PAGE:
We should become full member of NATO and the EU. I know it takes 10-15 years, but we have to strive for that… For a long time we had a nostalgia for the Soviet Union, but when I think about it, there is nothing to miss there. I voted for a long time for the Community Party, but not anymore. Times change, and opionions as well. Communism is a genocide and no democracy. Freedom is freedom and democracy guarantees it.”

UKRAINE, July 2014

Ukrainian flag painted on the column that once supported a sculpture of Vladimir Lenin, which was taken down by pro-­Maidan activists. In April 2014, pro-­Maidan activists chased away a small group of pro-‐Russian protesters and set up checkpoints on the city outskirts, which checked suspicious cars entering Mykolaiv.

UKRAINE, October, 2014

Tatarikova Irina (22 ) prays for the safety of her husband who is about to go back to the front as a professional soldier. She came here to pray every day when he was on the front line for the half of the year. He returned in September just in time for their wedding three days later.

UKRAINE, October, 2014

Petro Bavdro (23) is undergoing rehabilitation in the Lvov Army Hospital.


Petro is a professional soldier from Malehiv village, 7 km from Lvov. He was contract soldier, a sergeant in the second year of his five- year contract when he was wounded on August 16 during a shelling at Luzhansk Airport. He was the only one to survive in his group. His 10 colleagues died in the shelling. Their bodies covered him He has a spinal injury and undergoes rehabilitation so he can walk again.

Ira Vietka (13) in Zaporizhia, Khortytsia Island, July 2014.


Kids from the “Club of Youth Peacekeepers “ (working under supervision of the UN), from Kamianets-­‐ Podilskyi in west Ukraine, came to Kiev to attend a youth camp. The camp is located on the Khortica Island Cultural Reserve and is one of the largest islands on the Dnieper river. It is the heartland of the Zaporozhian Cossacks (who have a museum dedicated to them).

UKRAINE, October, 2014

Dniepropetrovsk residents pay respect at a service for the fallen Unnamed Soldiers held in the city center.


This was a mass funeral for 21 unidentified Ukrainian solders, who were killed in the area of an anti-terrorist operation. Before the burial experts collected DNA samples for further identification. Around 400 empty graves were prepared for unknown soldiers at the Krasnopilske cemetery.

UKRAINE, Nikolayevka, September 2014

Nina Antonovna stands in front of her house. It was destroyed on July 3, 2014, at 8:15 in the morning during the battle for Slavyansk. Half of her flat is gone. She lost her daughter, who had came from Krematorsk. Nina thought her daughter would be safer with her, because the house was next to a large communal heating plant, but it ended up being a target. Up to 25 people died in the house and many survivors have no place to live.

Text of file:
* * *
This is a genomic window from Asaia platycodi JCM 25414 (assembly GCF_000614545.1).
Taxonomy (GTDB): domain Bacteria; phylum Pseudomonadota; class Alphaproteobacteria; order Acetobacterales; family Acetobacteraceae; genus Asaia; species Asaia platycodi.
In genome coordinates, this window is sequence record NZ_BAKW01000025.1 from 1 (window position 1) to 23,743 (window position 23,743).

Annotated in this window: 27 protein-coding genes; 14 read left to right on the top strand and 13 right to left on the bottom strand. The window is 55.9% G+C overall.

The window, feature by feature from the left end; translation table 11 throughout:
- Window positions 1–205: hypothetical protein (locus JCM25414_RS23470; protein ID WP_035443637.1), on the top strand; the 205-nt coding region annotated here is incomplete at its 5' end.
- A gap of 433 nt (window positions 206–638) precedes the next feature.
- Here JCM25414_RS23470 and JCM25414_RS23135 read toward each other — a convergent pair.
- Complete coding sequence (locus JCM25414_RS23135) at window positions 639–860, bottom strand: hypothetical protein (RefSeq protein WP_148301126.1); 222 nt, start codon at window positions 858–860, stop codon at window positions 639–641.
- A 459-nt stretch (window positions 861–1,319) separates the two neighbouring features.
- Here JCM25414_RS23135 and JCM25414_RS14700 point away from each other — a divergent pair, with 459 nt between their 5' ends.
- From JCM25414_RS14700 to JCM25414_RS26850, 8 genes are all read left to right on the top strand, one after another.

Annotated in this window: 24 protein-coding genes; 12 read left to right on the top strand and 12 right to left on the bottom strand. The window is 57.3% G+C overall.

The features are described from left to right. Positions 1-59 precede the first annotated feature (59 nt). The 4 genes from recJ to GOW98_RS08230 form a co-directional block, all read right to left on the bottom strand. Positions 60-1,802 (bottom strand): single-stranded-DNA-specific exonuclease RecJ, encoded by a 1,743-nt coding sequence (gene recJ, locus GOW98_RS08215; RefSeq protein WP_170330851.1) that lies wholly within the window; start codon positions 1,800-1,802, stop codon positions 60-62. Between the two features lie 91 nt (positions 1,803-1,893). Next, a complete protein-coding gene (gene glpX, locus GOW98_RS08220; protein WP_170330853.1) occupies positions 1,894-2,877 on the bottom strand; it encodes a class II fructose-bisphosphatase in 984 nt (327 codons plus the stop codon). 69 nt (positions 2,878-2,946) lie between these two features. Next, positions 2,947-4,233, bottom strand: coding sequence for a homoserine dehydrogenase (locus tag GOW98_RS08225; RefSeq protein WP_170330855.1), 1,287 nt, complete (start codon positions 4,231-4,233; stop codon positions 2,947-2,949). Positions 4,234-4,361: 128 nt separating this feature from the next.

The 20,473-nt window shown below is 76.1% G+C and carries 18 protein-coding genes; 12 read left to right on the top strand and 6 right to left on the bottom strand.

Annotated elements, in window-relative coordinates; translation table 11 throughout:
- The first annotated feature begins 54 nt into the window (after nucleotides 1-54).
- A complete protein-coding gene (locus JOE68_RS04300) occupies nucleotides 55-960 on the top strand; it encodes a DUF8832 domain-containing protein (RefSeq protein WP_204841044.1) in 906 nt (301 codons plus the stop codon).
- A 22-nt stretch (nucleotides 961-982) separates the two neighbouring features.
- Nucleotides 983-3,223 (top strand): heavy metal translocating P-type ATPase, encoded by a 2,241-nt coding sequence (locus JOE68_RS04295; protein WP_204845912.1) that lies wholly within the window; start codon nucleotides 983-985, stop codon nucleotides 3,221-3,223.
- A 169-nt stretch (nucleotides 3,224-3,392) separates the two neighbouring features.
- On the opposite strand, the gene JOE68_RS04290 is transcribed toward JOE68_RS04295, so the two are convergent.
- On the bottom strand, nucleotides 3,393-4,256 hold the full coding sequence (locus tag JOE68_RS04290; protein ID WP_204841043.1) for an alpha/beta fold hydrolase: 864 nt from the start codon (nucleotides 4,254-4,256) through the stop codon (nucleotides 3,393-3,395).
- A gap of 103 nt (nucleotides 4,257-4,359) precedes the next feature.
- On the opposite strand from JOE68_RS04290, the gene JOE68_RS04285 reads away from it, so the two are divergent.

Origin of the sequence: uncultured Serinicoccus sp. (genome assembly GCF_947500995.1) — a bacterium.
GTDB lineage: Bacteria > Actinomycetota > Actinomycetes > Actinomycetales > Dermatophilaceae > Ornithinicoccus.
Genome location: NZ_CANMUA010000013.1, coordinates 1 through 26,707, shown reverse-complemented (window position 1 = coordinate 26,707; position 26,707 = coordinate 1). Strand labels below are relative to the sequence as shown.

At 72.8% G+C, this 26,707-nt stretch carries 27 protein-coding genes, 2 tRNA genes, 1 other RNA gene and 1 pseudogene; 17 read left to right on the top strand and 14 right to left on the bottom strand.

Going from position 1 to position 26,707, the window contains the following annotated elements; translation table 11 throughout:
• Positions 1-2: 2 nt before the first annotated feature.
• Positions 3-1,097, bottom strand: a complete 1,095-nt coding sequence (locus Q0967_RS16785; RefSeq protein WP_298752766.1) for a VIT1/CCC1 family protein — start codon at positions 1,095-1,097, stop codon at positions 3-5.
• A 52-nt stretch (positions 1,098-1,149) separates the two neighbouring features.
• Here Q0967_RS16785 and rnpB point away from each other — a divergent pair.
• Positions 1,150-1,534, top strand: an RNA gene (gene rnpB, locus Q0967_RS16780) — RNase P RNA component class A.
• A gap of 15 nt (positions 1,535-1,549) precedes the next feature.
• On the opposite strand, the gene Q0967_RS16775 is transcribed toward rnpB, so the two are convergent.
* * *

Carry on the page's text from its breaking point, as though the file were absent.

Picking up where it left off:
UKRAINE, October, 2014

Leonid Bibik (24) dressed as a ousted president Victor Yanukovich, poses for photographs with people visiting Mezhygorie, the private residence of the former president, which was taken over by protesters. Leonid was a Maidan activist and part of Self Defense Unit (1 Sotnia). He was wounded on February 18 when he drove a van into the Berkut (Police Unit) and was shot at. Now he works in Mezhygorie and the money he earns posing for photos goes towards maintenace of the place.

Photographer's Statement: 

My  story  explores the division of  Ukraine, using the  Dnieper river  as my   guide.  I document  how  the mixed ethnic and historical legacies of Ukraine brought  people into their present realities.

In  2014  I completed six   trips to  Ukraine, talking to  people along the river and in those key places inland which shaped the history of today . It was a continuation of the work I did  in Crimea in 2008 about a place being neither really pro-  Ukrainian nor pro-Russian.

While  working in various parts of the country, from Kiev  to Donetsk and along the river  I asked people many questions, including, what it means to  be  Ukrainian ,   if the Dnieper River is  a border or the main artery of the country and why there is a war in the East. I will revisit people and places I photographed to see  how   their life’s  has changed within a year, beginning with the Maidan revolution and full scale war in Donbas to  the shaky cease fire  which is now  in place.

One of the people I plan to revisit is Shura Riazanova . She  was a stylist from Crimea living in Kiev, who became a Maidan activist. After Russia took over Crimea, she and her parents became Internally Displaced Persons (IDPs). Now she helps other IDPs and the Army, and considers joining the Volunteer Battalion and fighting, if necessary. Leonid Bibik was also part of the Maidan revolution. He  was  shot at by  the police, but survived. Now, dressed in a costume of ousted president Victor Yanukovich, he poses for   photographs  with Ukrainians visiting the private residence of the former president, taken over during the protests. That residence  now  serves as an informal Museum of Corruption..